A few more thoughts about transportation and the looming challenges we’ll face in the years ahead as our fossil fuel supplies become more challenging to develop and distribute.
The final and most promising mitigation option is to weaken the link between economic growth and liquid fuel demand. This will require major changes in the transport sector which accounts for half of global consumption and nearly two-thirds of OECD consumption. Passenger cars are responsible for approximately half of this, but substantial reductions can be achieved through improving vehicle efficiency, increasing average occupancy, accelerating the diffusion of alternative vehicle technologies, shifting to different transport modes or simply reducing the overall demand for mobility. Given the potential of all these alternatives and the necessity to move rapidly towards low carbon transport systems, they deserve to be given the highest priority….But the core issue is the rate at which this transition can be achieved and the extent to which it can offset the rapidly growing and potentially huge demand for car-based mobility in emerging economies and the developing world. For example, with over one hundred million cars, China is now the largest car market in the world, but per capita levels of car ownership remain comparable to that in the USA in 1920. 
For all the ongoing chatter about increased efficiencies and reduced travel miles and/or auto usage here in America, there is still a great big world out there with a whole lotta people who like the lifestyles we enjoy here and who wouldn’t mind a taste of it themselves. Not many of those improvements will or can happen without energy—fossil fuels, specifically. Given transportation’s vital role in almost every measure of progress, how transportation needs can be met in the years ahead does indeed merit a rise on the list of priorities.
That’s not to suggest that China, India, and other rapidly-advancing nations will emulate us overnight, but none of those nations have any plans to go back in time. While none may have the means or desire to model our technological advancements in full, any substantial enhancements means more energy demands on their part. Transportation will play an important and large role for them as it did for us.
Finite resources being what they are (and with oil exporting nations wanting at least a piece of the American-lifestyle pie for themselves as well), more needs to be filled by those others will mean less energy available for the rest of the planet’s population—including we exceptional, deserve-it-just-because Americans. That’s a thought more of us need to consider.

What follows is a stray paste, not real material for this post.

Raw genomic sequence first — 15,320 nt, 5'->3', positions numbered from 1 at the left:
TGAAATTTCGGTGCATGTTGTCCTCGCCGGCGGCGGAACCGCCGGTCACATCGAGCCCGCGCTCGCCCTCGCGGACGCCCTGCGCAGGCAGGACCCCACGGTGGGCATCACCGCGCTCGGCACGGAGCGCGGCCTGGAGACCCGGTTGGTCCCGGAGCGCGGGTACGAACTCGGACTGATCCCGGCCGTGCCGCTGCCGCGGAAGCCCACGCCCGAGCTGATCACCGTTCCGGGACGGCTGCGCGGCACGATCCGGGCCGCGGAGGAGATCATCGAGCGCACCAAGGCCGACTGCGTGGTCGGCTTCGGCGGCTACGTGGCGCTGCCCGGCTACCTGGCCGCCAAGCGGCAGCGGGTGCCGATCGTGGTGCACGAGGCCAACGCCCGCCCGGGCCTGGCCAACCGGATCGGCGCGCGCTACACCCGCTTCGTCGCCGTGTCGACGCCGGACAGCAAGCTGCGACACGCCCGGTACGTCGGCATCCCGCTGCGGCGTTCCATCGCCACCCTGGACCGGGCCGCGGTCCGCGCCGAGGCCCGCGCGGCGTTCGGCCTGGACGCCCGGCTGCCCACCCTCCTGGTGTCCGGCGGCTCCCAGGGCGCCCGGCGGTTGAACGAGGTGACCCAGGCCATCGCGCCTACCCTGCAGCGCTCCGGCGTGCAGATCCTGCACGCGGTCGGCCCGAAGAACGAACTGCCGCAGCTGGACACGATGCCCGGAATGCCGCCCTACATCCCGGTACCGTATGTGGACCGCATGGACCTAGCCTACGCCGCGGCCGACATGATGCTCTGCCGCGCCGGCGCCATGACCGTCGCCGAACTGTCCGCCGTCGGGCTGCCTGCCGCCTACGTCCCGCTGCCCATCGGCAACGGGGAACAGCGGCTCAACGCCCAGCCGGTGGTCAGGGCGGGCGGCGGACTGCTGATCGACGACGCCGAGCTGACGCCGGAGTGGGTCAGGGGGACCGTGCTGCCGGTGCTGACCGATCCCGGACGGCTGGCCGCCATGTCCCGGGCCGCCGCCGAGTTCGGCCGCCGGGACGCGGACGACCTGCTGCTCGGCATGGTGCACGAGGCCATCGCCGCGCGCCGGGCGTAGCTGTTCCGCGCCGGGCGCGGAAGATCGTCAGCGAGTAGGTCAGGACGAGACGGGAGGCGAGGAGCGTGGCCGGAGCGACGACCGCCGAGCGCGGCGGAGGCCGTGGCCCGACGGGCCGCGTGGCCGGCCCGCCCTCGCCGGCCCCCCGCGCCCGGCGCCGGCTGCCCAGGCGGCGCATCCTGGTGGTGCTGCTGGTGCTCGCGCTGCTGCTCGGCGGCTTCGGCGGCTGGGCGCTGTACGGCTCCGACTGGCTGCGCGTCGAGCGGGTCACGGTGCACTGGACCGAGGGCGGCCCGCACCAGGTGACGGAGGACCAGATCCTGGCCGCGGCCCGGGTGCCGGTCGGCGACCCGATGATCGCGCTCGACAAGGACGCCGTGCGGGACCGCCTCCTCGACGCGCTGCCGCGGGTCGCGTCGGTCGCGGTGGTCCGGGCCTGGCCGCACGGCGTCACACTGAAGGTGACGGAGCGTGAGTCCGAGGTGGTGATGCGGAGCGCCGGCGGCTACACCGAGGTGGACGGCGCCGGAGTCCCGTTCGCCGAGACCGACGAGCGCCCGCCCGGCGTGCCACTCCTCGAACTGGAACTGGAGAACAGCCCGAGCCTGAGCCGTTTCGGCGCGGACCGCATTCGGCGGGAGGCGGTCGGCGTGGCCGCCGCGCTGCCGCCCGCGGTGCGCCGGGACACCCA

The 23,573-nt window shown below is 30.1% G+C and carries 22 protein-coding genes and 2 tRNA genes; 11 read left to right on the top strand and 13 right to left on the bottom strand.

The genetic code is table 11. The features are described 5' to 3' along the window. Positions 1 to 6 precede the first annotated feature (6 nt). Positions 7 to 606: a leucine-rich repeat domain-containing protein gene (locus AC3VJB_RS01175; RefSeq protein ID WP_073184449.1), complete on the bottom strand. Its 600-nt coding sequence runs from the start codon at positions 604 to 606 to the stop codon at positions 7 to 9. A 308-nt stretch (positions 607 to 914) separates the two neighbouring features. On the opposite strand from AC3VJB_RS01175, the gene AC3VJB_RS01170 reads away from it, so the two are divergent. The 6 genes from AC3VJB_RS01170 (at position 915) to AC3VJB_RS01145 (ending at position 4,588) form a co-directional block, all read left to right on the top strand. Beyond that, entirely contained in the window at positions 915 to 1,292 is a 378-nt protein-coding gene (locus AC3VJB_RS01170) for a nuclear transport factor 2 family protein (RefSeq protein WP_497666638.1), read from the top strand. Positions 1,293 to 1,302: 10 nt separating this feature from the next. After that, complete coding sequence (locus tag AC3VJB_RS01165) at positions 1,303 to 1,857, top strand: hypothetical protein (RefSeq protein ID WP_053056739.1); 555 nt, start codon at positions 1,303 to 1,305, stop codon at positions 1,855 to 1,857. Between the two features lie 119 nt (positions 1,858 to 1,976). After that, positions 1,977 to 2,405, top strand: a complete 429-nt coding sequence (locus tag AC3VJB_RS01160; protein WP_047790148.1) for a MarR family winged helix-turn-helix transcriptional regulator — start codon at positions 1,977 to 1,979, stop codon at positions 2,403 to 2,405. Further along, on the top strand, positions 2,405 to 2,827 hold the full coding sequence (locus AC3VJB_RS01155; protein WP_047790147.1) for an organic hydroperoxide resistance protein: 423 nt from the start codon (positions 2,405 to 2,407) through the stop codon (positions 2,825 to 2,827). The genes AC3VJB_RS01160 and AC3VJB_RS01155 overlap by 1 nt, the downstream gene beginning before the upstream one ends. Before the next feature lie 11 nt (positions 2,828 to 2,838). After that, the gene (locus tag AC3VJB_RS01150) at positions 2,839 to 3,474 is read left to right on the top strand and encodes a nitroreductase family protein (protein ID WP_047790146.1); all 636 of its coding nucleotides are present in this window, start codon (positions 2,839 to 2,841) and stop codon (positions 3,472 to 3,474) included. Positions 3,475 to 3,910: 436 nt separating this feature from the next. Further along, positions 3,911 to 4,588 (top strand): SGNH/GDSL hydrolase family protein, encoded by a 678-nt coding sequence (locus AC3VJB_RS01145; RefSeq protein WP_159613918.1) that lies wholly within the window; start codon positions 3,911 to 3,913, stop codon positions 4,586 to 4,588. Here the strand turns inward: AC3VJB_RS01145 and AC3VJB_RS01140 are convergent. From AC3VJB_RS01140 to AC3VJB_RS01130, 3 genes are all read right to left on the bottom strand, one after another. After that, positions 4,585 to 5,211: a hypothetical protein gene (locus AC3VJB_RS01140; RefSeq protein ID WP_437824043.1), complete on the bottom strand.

The talk about impending energy independence sounds like a fabulous solution to any of those or similar concerns, and it is up until the moment facts and geology and the realities of oil production challenges (financial and otherwise) intrude into that happy place. Nothing approximating that ideal can or will happen fast enough to avoid some unpleasant bumps in the road.
A moment’s pause to consider the practical realities of billions of others looking to improve their lifestyles on any scale by which we measure our own progress and achievements should realize immediately that a finite set of ever-more-challenging-to-acquire energy supplies needed to power those advances can only be spread so thin.
The choice: plunge recklessly ahead on the same paths without much concern for what happens to all of those others as long as we get ours; or perhaps a recognition that that’s not an option after all. Cooperative discussions, disclosure of more information than is currently the norm, and drawing up a plan or two for transition and adaptation might also be worth some of our time
NOTE: I’m taking a break; back sometime next week. Enjoy the holiday!
~ My Photo: the original [70 yr old] Turcotte family summer home, Peru MA – 06.18.13
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Peak Oil Matters is dedicated to informing others about the significance and impact of Peak Oil—while adding observations about politics, ideology, transportation, and smart growth.
 http://rsta.royalsocietypublishing.org/content/372/2006/20130179.full; The future of oil supply by Richard G. Miller and Steven R. Sorrell – 12.03.13 [Phil. Trans. R. Soc. A 13 January 2014 vol. 372 no. 2006 20130179]